Sunday, April 18, 2010

Two Approaches to Creating

Paul Graham is a software engineer and a venture capitalist. His latest essay talks about two approaches to creating software.
"There are two types of startup ideas: those that grow organically out of your own life, and those that you decide, from afar, are going to be necessary to some class of users other than you. Apple was the first type. Apple happened because Steve Wozniak wanted a computer. Unlike most people who wanted computers, he could design one, so he did. And since lots of other people wanted the same thing, Apple was able to sell enough of them to get the company rolling. They still rely on this principle today, incidentally. The iPhone is the phone Steve Jobs wants.

"Our own startup, Viaweb, was of the second type. We made software for building online stores. We didn't need this software ourselves. We weren't direct marketers. We didn't even know when we started that our users were called "direct marketers." But we were comparatively old when we started the company (I was 30 and Robert Morris was 29), so we'd seen enough to know users would need this type of software.

"There is no sharp line between the two types of ideas, but the most successful startups seem to be closer to the Apple type than the Viaweb type. When he was writing that first Basic interpreter for the Altair, Bill Gates was writing something he would use, as were Larry and Sergey when they wrote the first versions of Google."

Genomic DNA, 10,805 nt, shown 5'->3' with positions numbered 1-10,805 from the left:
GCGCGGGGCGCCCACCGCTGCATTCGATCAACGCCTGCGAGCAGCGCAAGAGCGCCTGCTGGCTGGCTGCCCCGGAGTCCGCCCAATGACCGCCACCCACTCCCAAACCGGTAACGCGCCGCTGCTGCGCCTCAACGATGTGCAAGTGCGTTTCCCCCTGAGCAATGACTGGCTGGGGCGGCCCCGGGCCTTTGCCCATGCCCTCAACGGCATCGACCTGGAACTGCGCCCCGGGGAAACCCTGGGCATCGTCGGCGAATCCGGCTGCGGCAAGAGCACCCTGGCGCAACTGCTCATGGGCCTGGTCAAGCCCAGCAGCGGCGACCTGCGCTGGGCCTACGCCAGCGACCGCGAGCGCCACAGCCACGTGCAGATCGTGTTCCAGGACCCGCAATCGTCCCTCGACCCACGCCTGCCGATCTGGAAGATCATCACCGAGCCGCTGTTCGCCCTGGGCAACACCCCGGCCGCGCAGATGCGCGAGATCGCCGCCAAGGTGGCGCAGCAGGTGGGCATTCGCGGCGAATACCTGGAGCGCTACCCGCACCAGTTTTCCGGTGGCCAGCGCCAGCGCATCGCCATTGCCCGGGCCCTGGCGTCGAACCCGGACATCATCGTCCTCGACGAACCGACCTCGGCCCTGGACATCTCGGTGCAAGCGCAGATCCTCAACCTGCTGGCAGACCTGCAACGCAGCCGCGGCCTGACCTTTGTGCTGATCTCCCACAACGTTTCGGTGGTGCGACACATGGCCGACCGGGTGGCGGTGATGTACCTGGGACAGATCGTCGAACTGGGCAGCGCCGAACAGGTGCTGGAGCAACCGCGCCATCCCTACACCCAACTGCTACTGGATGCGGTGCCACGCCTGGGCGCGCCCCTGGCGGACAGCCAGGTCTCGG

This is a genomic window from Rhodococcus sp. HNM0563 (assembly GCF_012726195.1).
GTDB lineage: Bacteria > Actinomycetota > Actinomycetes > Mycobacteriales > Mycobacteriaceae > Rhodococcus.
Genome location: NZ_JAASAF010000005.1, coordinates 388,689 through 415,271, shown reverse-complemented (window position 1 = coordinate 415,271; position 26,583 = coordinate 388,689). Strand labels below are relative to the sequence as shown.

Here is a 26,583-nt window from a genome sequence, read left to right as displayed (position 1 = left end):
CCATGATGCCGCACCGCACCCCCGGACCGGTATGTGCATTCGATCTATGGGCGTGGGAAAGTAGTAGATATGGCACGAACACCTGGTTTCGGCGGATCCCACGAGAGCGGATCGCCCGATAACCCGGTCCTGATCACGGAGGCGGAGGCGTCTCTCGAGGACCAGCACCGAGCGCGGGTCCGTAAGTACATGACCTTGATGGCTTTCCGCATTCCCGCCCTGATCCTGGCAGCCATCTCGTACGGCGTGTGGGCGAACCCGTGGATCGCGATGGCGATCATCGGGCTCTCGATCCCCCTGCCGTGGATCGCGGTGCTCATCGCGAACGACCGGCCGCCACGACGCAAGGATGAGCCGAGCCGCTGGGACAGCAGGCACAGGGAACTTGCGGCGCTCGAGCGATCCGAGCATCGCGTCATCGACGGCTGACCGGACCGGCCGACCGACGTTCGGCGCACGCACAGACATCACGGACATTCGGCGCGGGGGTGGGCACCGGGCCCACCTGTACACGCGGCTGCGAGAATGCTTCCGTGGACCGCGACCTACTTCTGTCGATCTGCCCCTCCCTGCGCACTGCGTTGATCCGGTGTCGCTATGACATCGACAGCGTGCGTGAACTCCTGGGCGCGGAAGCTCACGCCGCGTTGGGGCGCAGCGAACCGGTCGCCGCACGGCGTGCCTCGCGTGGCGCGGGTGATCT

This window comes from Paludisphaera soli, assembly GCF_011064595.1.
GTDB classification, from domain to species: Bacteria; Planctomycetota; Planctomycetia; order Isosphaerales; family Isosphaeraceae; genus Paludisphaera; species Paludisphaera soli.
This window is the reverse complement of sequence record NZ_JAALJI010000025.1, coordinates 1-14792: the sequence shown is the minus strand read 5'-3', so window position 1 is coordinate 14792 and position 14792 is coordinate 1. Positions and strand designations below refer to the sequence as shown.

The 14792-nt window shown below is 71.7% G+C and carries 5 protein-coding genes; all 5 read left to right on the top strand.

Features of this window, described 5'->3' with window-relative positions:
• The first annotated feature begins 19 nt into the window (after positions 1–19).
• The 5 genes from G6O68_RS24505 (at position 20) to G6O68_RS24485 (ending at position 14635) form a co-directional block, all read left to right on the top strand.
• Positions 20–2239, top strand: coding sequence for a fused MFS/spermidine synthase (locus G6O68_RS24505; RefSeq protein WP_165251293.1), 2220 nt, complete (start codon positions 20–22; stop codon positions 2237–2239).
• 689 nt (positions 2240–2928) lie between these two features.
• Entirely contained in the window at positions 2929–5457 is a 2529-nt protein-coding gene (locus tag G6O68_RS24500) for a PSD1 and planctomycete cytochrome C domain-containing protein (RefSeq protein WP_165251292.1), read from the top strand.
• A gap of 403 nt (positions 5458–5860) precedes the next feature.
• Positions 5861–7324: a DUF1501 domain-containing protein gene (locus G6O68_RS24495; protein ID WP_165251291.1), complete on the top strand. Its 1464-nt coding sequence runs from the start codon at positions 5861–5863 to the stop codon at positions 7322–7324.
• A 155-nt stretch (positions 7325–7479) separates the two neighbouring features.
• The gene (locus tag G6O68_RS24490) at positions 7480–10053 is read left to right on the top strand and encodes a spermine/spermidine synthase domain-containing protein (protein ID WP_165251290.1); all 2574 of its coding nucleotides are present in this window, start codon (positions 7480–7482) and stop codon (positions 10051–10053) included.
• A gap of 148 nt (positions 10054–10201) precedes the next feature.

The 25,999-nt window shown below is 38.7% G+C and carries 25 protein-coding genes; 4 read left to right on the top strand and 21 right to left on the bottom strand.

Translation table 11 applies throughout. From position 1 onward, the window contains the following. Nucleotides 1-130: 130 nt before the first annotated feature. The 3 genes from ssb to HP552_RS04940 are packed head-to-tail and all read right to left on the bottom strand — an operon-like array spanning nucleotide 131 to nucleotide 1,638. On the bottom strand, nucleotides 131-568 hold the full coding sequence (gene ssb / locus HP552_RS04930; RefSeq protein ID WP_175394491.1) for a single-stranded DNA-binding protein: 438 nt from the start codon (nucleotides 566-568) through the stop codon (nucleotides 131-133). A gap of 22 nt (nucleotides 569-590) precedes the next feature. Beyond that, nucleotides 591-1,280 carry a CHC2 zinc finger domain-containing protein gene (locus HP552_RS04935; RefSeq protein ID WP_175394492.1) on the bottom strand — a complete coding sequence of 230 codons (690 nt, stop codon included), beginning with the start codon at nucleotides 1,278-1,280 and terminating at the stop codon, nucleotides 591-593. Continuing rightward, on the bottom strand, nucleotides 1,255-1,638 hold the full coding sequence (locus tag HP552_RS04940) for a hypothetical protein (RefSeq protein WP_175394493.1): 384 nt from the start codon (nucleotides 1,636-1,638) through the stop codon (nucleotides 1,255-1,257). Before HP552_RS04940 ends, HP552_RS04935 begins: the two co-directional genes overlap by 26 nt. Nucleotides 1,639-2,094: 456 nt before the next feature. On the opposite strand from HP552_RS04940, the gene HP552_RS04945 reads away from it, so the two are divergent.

Graham might not be aware of this, but he's described the difference between art created to satisfy the artist and commercial art. Note that he says that the most successful start-ups seem to come from the first approach, not the second.

There was a time in the recent past when that first approach seemed to dominate. It was the case at Disney in the early '90s, at Pixar and in TV in shows created by John K, Matt Groening, Craig McCracken, Genddy Tartakovsky, Joe Murray, etc.

These days, the trend seems to be going the opposite direction. One of the companies that's bucking the trend, surprisingly, is DreamWorks. With Kung Fu Panda and How to Train Your Dragon, the studio seems to be moving more towards films that have a strong connection to the creators. Ironically, Pixar seems to be moving in the opposite direction with its slate of sequels and Disney's rehashes-to-come like Pooh and the Tinkerbelle DVDs. It would be ironic if these two studios traded places or even if they met in the middle.

As audience members, we instinctively know when a work is personal and when it is not. While the latest Alvin and the Chipmunks revival has made money, everyone knows those films are being pushed by business people and not artists.

This is not to say that films made to satisfy an artistic need are inherently superior. There are a lot of artists who fail to master their craft or engage audiences, but it's interesting that in an unrelated field, Graham has come to a conclusion that we would all probably endorse: a personal need as opposed to a perceived market need is more likely to produce a better result. Unfortunately, the media conglomerates generally don't see it that way.

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